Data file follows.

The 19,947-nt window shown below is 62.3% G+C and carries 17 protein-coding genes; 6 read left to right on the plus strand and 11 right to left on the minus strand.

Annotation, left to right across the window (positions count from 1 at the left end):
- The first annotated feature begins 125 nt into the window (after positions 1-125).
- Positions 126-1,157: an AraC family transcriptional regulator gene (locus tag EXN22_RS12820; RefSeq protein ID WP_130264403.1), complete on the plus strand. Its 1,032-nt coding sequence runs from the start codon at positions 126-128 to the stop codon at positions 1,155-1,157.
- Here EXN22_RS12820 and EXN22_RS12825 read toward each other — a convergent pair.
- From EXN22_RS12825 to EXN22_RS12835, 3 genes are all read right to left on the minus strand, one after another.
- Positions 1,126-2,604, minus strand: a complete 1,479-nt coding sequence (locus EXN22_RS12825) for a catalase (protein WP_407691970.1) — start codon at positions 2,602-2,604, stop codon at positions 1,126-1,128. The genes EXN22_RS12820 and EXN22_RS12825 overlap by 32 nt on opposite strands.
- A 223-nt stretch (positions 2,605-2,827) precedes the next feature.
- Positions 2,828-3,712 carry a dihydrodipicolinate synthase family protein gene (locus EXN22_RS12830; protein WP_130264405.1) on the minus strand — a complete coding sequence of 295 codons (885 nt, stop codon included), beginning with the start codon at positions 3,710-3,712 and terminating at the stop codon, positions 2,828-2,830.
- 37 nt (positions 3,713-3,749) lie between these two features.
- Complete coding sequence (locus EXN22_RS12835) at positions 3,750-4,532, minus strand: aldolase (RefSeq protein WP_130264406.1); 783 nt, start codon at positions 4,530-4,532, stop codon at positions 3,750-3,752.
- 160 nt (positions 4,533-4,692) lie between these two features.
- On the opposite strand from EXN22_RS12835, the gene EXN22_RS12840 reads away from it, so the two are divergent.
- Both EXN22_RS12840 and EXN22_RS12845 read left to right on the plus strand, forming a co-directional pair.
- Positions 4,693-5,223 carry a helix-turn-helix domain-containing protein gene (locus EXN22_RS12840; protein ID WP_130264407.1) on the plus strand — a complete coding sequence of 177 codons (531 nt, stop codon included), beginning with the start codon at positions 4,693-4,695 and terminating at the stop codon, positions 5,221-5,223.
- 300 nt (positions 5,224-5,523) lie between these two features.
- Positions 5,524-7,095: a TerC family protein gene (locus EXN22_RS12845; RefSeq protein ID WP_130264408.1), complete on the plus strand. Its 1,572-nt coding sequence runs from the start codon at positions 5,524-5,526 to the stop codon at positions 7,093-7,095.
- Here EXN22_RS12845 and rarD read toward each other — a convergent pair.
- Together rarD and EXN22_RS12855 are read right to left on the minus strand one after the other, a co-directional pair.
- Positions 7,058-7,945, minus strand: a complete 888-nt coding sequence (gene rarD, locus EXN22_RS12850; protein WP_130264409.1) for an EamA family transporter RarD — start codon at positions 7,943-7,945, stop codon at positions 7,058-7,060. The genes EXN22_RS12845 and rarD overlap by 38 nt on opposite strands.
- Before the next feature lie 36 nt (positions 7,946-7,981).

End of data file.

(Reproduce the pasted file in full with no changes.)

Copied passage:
The 19,947-nt window shown below is 62.3% G+C and carries 17 protein-coding genes; 6 read left to right on the plus strand and 11 right to left on the minus strand.

Annotation, left to right across the window (positions count from 1 at the left end):
- The first annotated feature begins 125 nt into the window (after positions 1-125).
- Positions 126-1,157: an AraC family transcriptional regulator gene (locus tag EXN22_RS12820; RefSeq protein ID WP_130264403.1), complete on the plus strand. Its 1,032-nt coding sequence runs from the start codon at positions 126-128 to the stop codon at positions 1,155-1,157.
- Here EXN22_RS12820 and EXN22_RS12825 read toward each other — a convergent pair.
- From EXN22_RS12825 to EXN22_RS12835, 3 genes are all read right to left on the minus strand, one after another.
- Positions 1,126-2,604, minus strand: a complete 1,479-nt coding sequence (locus EXN22_RS12825) for a catalase (protein WP_407691970.1) — start codon at positions 2,602-2,604, stop codon at positions 1,126-1,128. The genes EXN22_RS12820 and EXN22_RS12825 overlap by 32 nt on opposite strands.
- A 223-nt stretch (positions 2,605-2,827) precedes the next feature.
- Positions 2,828-3,712 carry a dihydrodipicolinate synthase family protein gene (locus EXN22_RS12830; protein WP_130264405.1) on the minus strand — a complete coding sequence of 295 codons (885 nt, stop codon included), beginning with the start codon at positions 3,710-3,712 and terminating at the stop codon, positions 2,828-2,830.
- 37 nt (positions 3,713-3,749) lie between these two features.
- Complete coding sequence (locus EXN22_RS12835) at positions 3,750-4,532, minus strand: aldolase (RefSeq protein WP_130264406.1); 783 nt, start codon at positions 4,530-4,532, stop codon at positions 3,750-3,752.
- 160 nt (positions 4,533-4,692) lie between these two features.
- On the opposite strand from EXN22_RS12835, the gene EXN22_RS12840 reads away from it, so the two are divergent.
- Both EXN22_RS12840 and EXN22_RS12845 read left to right on the plus strand, forming a co-directional pair.
- Positions 4,693-5,223 carry a helix-turn-helix domain-containing protein gene (locus EXN22_RS12840; protein ID WP_130264407.1) on the plus strand — a complete coding sequence of 177 codons (531 nt, stop codon included), beginning with the start codon at positions 4,693-4,695 and terminating at the stop codon, positions 5,221-5,223.
- 300 nt (positions 5,224-5,523) lie between these two features.
- Positions 5,524-7,095: a TerC family protein gene (locus EXN22_RS12845; RefSeq protein ID WP_130264408.1), complete on the plus strand. Its 1,572-nt coding sequence runs from the start codon at positions 5,524-5,526 to the stop codon at positions 7,093-7,095.
- Here EXN22_RS12845 and rarD read toward each other — a convergent pair.
- Together rarD and EXN22_RS12855 are read right to left on the minus strand one after the other, a co-directional pair.
- Positions 7,058-7,945, minus strand: a complete 888-nt coding sequence (gene rarD, locus EXN22_RS12850; protein WP_130264409.1) for an EamA family transporter RarD — start codon at positions 7,943-7,945, stop codon at positions 7,058-7,060. The genes EXN22_RS12845 and rarD overlap by 38 nt on opposite strands.
- Before the next feature lie 36 nt (positions 7,946-7,981).